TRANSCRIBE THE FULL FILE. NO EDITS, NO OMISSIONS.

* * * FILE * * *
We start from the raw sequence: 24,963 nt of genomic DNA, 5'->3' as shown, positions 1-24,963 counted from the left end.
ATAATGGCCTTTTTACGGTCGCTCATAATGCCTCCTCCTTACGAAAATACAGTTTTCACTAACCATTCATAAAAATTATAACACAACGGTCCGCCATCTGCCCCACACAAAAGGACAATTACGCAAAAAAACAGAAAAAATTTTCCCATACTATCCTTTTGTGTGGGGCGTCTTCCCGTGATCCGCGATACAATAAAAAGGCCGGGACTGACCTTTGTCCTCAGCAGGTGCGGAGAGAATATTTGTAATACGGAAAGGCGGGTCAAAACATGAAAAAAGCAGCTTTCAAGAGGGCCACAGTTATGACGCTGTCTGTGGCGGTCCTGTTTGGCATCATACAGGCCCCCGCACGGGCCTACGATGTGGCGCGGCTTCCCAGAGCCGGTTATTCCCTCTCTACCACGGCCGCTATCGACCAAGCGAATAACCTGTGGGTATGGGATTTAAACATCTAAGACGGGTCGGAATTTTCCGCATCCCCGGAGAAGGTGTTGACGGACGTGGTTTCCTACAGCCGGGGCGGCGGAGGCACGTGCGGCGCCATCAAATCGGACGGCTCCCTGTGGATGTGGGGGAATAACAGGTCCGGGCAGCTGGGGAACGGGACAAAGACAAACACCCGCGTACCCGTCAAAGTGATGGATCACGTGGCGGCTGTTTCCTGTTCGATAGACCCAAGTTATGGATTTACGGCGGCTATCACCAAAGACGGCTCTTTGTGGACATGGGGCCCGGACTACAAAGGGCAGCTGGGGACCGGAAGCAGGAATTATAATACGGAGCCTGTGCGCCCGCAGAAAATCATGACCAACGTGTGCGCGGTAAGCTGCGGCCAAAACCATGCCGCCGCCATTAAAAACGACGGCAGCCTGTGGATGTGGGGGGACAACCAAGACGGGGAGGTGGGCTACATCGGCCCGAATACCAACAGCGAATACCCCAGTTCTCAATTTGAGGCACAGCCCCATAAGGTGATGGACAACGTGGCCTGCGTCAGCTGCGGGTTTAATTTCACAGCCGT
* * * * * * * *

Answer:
We start from the raw sequence: 24,963 nt of genomic DNA, 5'->3' as shown, positions 1-24,963 counted from the left end.
ATAATGGCCTTTTTACGGTCGCTCATAATGCCTCCTCCTTACGAAAATACAGTTTTCACTAACCATTCATAAAAATTATAACACAACGGTCCGCCATCTGCCCCACACAAAAGGACAATTACGCAAAAAAACAGAAAAAATTTTCCCATACTATCCTTTTGTGTGGGGCGTCTTCCCGTGATCCGCGATACAATAAAAAGGCCGGGACTGACCTTTGTCCTCAGCAGGTGCGGAGAGAATATTTGTAATACGGAAAGGCGGGTCAAAACATGAAAAAAGCAGCTTTCAAGAGGGCCACAGTTATGACGCTGTCTGTGGCGGTCCTGTTTGGCATCATACAGGCCCCCGCACGGGCCTACGATGTGGCGCGGCTTCCCAGAGCCGGTTATTCCCTCTCTACCACGGCCGCTATCGACCAAGCGAATAACCTGTGGGTATGGGATTTAAACATCTAAGACGGGTCGGAATTTTCCGCATCCCCGGAGAAGGTGTTGACGGACGTGGTTTCCTACAGCCGGGGCGGCGGAGGCACGTGCGGCGCCATCAAATCGGACGGCTCCCTGTGGATGTGGGGGAATAACAGGTCCGGGCAGCTGGGGAACGGGACAAAGACAAACACCCGCGTACCCGTCAAAGTGATGGATCACGTGGCGGCTGTTTCCTGTTCGATAGACCCAAGTTATGGATTTACGGCGGCTATCACCAAAGACGGCTCTTTGTGGACATGGGGCCCGGACTACAAAGGGCAGCTGGGGACCGGAAGCAGGAATTATAATACGGAGCCTGTGCGCCCGCAGAAAATCATGACCAACGTGTGCGCGGTAAGCTGCGGCCAAAACCATGCCGCCGCCATTAAAAACGACGGCAGCCTGTGGATGTGGGGGGACAACCAAGACGGGGAGGTGGGCTACATCGGCCCGAATACCAACAGCGAATACCCCAGTTCTCAATTTGAGGCACAGCCCCATAAGGTGATGGACAACGTGGCCTGCGTCAGCTGCGGGTTTAATTTCACAGCCGT